Gout pains treatment
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What is gout?
Gout is a type of arthritis caused by high levels of uric acid in the blood. Uric acid is formed when the body breaks down purines, a substance found in some foods such as red meat. Sweetened drinks and alcohol can also increase the level of uric acid in the body. Normally, uric acid is processed by the kidneys and excreted from the body through urine.
However, in a gout attack, excess uric acid forms urate crystals that lodge near joints. This leads to painful attacks in those joints, most often in the big toe, foot, ankle or knee. Gout can affect anyone, although men are more often affected than women.
Symptoms and causes
Painful attacks of gout are most often experienced in the joints in the lower extremities including the big toe, foot, ankle or knee. Attacks often occur at night. It is usually an intense, sudden attack with lingering pain, and this pain can come and go. The most intense period is usually between four and 12 hours after the attack begins.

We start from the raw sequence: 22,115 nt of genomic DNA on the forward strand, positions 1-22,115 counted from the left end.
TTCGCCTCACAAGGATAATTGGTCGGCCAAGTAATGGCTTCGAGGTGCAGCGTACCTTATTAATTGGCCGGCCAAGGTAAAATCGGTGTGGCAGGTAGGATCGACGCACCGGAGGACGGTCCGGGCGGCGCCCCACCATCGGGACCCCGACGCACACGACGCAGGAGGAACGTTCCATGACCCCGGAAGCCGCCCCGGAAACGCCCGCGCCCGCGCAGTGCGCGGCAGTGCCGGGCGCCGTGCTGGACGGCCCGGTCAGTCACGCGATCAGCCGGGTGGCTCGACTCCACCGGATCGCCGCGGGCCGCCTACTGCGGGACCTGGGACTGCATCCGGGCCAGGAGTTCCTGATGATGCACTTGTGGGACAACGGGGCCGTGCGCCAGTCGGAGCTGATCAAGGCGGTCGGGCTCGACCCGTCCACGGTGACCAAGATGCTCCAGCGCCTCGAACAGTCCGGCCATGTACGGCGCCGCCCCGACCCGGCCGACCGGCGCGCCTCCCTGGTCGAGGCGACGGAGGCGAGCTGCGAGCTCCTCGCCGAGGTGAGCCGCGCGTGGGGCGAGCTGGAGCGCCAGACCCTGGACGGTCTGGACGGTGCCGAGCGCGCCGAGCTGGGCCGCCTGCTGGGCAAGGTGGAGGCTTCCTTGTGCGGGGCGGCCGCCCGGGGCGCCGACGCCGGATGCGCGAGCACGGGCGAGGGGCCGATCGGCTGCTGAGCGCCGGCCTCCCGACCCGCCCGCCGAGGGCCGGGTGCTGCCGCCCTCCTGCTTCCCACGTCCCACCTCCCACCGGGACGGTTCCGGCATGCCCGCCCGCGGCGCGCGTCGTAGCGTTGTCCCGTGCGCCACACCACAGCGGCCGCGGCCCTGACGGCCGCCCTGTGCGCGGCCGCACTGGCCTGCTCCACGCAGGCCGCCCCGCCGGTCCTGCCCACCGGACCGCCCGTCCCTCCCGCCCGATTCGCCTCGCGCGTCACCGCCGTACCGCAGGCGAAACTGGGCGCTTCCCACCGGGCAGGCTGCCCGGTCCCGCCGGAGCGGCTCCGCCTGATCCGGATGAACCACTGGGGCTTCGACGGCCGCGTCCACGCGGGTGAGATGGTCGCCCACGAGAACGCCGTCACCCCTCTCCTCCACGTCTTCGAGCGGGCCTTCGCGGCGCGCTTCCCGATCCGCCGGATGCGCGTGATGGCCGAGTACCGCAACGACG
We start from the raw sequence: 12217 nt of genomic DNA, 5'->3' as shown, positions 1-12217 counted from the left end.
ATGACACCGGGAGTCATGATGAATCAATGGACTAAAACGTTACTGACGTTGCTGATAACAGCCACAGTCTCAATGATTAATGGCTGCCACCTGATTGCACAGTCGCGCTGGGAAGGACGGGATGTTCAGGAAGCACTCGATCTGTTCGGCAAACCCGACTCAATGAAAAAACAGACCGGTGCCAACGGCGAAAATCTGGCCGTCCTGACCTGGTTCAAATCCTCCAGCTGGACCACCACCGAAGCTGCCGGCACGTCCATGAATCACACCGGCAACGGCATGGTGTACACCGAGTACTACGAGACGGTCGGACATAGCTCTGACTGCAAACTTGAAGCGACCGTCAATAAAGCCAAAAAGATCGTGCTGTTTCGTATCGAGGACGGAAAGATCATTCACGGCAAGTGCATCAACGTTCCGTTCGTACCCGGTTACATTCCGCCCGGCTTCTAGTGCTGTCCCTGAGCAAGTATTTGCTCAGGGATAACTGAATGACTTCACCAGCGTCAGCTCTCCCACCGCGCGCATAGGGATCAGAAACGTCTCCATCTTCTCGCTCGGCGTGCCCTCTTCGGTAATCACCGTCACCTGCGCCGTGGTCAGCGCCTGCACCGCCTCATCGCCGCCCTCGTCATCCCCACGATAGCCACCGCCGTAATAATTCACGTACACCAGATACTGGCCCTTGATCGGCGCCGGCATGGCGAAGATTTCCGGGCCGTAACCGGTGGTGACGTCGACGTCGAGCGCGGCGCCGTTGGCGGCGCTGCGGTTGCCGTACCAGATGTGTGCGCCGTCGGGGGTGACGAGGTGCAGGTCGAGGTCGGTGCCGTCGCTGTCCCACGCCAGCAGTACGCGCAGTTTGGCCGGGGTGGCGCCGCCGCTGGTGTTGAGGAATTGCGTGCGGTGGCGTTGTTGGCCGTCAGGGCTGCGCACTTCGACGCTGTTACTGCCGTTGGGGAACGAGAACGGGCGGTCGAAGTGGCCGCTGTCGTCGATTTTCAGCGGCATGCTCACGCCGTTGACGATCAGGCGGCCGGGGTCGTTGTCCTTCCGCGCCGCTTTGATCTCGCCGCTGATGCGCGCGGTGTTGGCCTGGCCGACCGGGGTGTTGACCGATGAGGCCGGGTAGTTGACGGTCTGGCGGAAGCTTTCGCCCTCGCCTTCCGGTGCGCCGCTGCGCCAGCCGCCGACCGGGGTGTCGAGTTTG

The joints affected will appear swollen and red with limited mobility. The joint may also feel warm to the touch and very tender. Recurrent attacks of gout are possible, and the condition can also lead to kidney stones. Patients can also experience lumps under the skin caused by the buildup of uric acid.
Men are most likely to develop gout, especially between the ages of 30 and 50. Other risk factors include family history, obesity, and a diet high in purines (one that includes lots of red meat, organs, certain kinds of seafood). Drinking sugary drinks can also increase risk. Gout attacks should be treated so they do not worsen.
The condition can be treated with medication including NSAIDs (nonsteroidal anti-inflammatory drugs) such as aspirin and ibuprofen as well as with corticosteroids and colchicine. Drinking plenty of fluids, avoiding or limiting alcohol, avoiding or limiting fatty meats, and consuming low-fat dairy products may help prevent attacks. Maintaining a healthy weight and exercise can also reduce risk.